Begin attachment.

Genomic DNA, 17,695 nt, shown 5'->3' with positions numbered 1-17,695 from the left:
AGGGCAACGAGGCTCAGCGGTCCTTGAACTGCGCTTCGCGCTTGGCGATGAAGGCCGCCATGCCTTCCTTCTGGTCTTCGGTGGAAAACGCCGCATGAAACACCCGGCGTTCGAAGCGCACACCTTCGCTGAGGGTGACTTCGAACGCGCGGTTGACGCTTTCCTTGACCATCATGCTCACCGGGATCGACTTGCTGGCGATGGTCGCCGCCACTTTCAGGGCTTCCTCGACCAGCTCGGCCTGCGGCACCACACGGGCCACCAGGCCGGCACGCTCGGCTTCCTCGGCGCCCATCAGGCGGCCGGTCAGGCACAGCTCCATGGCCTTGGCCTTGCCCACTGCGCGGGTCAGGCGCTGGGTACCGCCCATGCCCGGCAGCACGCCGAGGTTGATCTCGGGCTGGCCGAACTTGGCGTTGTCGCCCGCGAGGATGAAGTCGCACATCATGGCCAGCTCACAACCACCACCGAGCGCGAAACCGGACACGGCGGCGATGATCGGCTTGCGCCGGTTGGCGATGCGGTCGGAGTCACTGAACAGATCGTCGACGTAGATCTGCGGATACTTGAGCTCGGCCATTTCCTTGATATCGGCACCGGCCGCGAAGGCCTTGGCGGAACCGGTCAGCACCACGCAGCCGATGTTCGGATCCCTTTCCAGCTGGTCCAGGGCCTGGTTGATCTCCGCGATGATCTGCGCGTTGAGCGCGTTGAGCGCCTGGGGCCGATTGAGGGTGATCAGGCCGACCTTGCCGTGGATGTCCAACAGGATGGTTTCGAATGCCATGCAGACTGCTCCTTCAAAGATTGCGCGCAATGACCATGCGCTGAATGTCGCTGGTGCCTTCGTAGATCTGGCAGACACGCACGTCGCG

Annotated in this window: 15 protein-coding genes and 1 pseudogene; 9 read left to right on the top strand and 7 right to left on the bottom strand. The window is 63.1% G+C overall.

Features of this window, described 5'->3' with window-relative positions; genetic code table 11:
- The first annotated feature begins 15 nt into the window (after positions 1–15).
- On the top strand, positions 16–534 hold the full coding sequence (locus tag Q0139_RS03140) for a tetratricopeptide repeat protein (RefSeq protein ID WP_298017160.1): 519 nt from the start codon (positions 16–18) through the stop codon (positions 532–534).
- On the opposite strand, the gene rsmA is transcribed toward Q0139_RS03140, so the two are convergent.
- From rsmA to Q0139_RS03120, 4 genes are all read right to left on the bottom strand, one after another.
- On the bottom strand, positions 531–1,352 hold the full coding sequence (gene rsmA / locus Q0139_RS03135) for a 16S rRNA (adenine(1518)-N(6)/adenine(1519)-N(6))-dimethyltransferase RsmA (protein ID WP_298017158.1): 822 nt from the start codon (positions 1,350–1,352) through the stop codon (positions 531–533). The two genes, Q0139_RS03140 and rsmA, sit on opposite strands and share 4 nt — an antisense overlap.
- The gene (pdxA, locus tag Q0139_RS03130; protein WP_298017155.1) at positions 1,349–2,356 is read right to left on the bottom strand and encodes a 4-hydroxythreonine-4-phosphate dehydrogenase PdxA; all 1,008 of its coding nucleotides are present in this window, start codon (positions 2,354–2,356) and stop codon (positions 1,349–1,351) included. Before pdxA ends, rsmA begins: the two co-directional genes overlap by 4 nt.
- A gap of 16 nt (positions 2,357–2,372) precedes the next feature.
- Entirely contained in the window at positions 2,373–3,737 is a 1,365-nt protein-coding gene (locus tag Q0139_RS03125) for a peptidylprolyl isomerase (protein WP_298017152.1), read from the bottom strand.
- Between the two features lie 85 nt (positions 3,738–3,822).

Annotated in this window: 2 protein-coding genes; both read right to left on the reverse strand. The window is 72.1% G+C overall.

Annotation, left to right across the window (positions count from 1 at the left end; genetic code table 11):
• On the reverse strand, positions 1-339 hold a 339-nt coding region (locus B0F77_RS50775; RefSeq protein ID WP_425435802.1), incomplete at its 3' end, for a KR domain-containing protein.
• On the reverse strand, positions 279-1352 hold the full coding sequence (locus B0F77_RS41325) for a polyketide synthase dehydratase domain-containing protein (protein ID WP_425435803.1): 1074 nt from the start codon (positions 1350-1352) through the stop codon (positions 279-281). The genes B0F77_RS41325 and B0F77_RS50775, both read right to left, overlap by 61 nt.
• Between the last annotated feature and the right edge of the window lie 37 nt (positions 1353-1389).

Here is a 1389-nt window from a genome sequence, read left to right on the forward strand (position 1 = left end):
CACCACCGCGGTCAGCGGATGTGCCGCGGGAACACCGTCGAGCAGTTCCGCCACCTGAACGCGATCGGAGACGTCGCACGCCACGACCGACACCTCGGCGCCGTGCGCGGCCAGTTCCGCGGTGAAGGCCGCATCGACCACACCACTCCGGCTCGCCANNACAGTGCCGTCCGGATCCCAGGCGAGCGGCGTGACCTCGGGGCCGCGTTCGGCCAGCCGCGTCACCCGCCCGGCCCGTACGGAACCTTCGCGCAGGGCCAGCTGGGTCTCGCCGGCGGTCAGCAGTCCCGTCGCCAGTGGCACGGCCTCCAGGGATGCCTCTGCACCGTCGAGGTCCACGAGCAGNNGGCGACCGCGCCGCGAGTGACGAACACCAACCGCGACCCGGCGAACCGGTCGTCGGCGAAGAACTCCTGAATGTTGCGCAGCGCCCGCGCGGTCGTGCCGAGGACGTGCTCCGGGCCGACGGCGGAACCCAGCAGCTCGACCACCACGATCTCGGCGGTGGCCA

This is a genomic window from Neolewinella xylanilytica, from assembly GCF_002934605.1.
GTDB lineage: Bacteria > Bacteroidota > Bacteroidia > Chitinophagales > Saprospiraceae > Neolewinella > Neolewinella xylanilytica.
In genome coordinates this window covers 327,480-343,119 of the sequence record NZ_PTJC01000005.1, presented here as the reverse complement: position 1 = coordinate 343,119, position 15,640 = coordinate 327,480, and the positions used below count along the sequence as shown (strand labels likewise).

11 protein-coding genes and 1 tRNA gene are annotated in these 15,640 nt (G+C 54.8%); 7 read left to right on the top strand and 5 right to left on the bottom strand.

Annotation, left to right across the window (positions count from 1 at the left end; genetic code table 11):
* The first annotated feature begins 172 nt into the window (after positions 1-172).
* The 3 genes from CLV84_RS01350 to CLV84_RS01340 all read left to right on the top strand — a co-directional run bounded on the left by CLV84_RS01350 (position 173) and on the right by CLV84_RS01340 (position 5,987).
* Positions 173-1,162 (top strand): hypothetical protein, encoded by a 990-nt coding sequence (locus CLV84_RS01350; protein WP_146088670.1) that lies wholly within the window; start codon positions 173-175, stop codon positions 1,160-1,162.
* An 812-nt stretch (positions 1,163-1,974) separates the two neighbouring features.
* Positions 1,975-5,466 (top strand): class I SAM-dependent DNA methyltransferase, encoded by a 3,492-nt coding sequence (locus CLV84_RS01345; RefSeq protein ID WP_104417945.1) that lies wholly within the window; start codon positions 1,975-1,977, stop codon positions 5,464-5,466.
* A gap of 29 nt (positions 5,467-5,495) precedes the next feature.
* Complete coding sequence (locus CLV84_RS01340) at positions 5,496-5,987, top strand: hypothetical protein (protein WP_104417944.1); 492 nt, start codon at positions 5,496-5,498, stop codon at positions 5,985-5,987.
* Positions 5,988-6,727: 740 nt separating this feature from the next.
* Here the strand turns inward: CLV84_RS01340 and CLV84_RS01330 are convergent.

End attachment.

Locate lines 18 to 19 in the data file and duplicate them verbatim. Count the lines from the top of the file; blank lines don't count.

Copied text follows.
• Between the last annotated feature and the right edge of the window lie 37 nt (positions 1353-1389).

Here is a 1389-nt window from a genome sequence, read left to right on the forward strand (position 1 = left end):